Weddings are our primary work together, while funerals and memorials are handled exclusively by Tim. Meanwhile, Jen focuses on the baby-welcoming, coming-of-age ceremonies, and other lifecycle ceremonies. Our specialty, however, has been the conducting of weddings together on opposite sides of the couple, who are then placed at the center of attention in the ceremony. This shifts the focus from the celebrant to those going through the change and provides for a beautiful balance. This has been quite effective in communicating the values of equal partnership and teamwork.

TheHumanist.com: How do you advertise Celebrating Times of Change? How do people find out about you?

Jennifer and Tim Bailey: Nearly all of our advertising and promotion takes place online and through referrals. We have a recently renovated and updated website that showcases the varieties of ceremonies that we perform. We promote ourselves on the Knot, Wedding Wire, on social media (Facebook, Twitter, Pinterest), as well as various online resources such as the Humanist Society and the Celebrant Foundation and Institute. We have also worked with a number of venues and vendors as we’ve networked within Colorado. In doing so, we endeavor to become listed as preferred vendors on their websites.

Meanwhile, Tim has worked with the Olinger chain of funeral homes, whose funeral directors will reach out when there are families who desire a celebrant who can write and perform a secular funeral or memorial. We are also attending local Death Cafes and networking with case workers and hospice. We have also begun networking with adoption agencies and midwives for baby-welcoming ceremonies. We have recently been in contact with real estate agents regarding our new home ceremonies as added value for their clients. We are always seeking new ways to educate people regarding all the available lifecycle ceremonies and the gifts they bring to those celebrating the changes.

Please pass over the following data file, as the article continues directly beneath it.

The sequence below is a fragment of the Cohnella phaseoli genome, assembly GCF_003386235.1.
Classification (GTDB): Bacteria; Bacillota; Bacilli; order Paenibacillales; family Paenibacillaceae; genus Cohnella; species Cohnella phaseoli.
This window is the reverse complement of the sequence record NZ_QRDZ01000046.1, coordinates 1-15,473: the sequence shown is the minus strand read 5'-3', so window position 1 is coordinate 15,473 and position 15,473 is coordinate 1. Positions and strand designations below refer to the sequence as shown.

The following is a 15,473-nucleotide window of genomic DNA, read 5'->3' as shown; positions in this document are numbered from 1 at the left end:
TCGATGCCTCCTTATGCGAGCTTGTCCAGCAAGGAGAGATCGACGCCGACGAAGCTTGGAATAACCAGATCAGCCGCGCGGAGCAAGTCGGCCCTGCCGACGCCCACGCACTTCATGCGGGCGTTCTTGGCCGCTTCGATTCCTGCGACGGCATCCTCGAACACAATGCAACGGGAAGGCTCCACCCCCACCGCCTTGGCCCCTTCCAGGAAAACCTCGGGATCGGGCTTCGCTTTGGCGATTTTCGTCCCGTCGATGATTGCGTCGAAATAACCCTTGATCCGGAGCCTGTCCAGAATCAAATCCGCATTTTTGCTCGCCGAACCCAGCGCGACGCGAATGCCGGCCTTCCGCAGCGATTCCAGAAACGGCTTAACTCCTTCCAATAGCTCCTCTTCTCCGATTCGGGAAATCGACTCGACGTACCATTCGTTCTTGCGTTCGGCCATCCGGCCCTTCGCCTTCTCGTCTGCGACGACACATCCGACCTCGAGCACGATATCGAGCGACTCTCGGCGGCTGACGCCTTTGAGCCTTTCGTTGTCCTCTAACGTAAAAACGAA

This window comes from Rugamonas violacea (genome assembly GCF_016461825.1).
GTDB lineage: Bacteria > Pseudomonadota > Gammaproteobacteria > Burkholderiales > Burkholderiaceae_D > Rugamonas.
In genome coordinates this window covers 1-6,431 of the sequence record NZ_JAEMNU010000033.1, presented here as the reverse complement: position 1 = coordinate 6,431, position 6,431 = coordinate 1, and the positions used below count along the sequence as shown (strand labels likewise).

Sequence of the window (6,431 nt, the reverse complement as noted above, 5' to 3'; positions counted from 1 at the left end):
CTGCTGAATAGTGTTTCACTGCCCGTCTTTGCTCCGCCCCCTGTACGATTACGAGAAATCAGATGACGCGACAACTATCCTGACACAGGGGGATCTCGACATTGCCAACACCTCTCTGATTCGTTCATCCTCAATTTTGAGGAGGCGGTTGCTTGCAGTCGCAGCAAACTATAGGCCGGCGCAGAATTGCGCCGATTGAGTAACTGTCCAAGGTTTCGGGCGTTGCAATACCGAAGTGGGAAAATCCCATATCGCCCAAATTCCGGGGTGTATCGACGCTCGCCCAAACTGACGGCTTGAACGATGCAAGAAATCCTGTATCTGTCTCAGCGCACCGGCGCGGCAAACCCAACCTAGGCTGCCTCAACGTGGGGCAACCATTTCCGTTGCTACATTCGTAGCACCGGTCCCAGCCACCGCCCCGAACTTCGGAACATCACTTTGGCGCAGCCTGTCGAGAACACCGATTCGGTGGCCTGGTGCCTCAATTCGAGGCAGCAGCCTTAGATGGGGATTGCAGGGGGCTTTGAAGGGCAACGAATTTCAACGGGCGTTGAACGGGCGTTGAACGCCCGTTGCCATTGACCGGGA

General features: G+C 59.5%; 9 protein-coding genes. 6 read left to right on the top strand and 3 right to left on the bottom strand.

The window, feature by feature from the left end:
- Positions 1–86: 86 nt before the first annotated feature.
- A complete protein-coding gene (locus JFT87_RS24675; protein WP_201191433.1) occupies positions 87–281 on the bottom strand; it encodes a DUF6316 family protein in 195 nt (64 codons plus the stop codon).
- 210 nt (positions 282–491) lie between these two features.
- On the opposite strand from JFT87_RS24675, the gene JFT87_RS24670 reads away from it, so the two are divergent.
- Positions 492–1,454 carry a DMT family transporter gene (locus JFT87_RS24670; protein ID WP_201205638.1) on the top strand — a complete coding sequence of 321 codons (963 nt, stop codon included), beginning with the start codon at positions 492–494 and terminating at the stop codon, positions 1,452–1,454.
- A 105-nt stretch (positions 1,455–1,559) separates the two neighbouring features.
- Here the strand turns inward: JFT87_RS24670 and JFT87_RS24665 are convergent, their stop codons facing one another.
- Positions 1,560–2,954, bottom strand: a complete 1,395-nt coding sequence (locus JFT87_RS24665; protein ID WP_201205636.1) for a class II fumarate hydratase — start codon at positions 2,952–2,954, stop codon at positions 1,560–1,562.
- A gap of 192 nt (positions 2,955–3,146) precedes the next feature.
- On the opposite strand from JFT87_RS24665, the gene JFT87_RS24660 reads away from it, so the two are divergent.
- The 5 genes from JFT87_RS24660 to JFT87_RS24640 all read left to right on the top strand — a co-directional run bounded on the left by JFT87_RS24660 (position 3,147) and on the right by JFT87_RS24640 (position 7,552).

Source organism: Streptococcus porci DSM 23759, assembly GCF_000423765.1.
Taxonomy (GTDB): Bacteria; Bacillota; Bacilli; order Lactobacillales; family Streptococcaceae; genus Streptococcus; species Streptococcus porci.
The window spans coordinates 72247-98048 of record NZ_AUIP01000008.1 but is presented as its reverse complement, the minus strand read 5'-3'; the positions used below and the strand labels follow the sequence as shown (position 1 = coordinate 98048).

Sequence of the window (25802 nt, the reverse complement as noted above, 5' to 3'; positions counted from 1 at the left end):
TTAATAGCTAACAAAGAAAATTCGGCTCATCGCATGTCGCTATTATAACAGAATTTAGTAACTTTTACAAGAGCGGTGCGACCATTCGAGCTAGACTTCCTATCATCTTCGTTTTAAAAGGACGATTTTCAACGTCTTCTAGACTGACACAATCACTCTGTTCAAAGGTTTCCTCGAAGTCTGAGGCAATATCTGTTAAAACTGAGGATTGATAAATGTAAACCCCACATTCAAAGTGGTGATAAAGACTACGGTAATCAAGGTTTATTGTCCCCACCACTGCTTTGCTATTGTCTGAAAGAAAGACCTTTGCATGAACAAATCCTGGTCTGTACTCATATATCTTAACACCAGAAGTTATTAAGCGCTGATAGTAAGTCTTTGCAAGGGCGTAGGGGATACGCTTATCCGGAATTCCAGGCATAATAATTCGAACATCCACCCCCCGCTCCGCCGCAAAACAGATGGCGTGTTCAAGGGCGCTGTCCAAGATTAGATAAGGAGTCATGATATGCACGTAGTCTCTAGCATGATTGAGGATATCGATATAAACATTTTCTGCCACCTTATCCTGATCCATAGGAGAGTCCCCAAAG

TheHumanist.com: Are you normally well-received at conferences and events at which you table?

Jennifer and Tim Bailey: The American Humanist Association conference is the first conference we’ve obtained a table at to promote our work. This was an experiment for us and we wanted to explore its feasibility and effectiveness. Our primary goals were to reach out to the humanist/freethought community, confer with other celebrants, and promote our forthcoming book. We have been invited to give a presentation for the Jefferson Humanists, as well as the Humanists of Colorado. In fact, the Jefferson Humanists have asked us to bring our table, because it was a beautiful demonstration of our work. Therefore, we will be looking into tabling at other events where we can promote Celebrating Times of Change and our secular ceremonies.

TheHumanist.com: What do you love about being a humanist celebrant?

Jennifer and Tim Bailey: We both love our work as celebrants, and helping individuals cross the threshold of change. It is meaningful and fulfilling work to be a part of people’s lives during these important times. We know that we are creating memories to last a lifetime. We realize the importance of our life’s work as we are reclaiming ceremonies for the natural human experience rather than for religious dogmas. As the population around us becomes increasingly secular, we are receiving a greater number of requests from couples and individuals seeking us out for secular ceremonies.

Tim has enjoyed putting the humanist philosophy into actual practice by providing ceremonies that are not only secular and free from religious trappings, but also speak to the core values of humanist couples. The work is informed by science, inspired by art, and motivated by compassion, and the goals have been to live these values and demonstrate them through creative endeavors. Lastly, it has been so rewarding to provide couples and individuals with experiences that are unique, memorable, and fulfilling.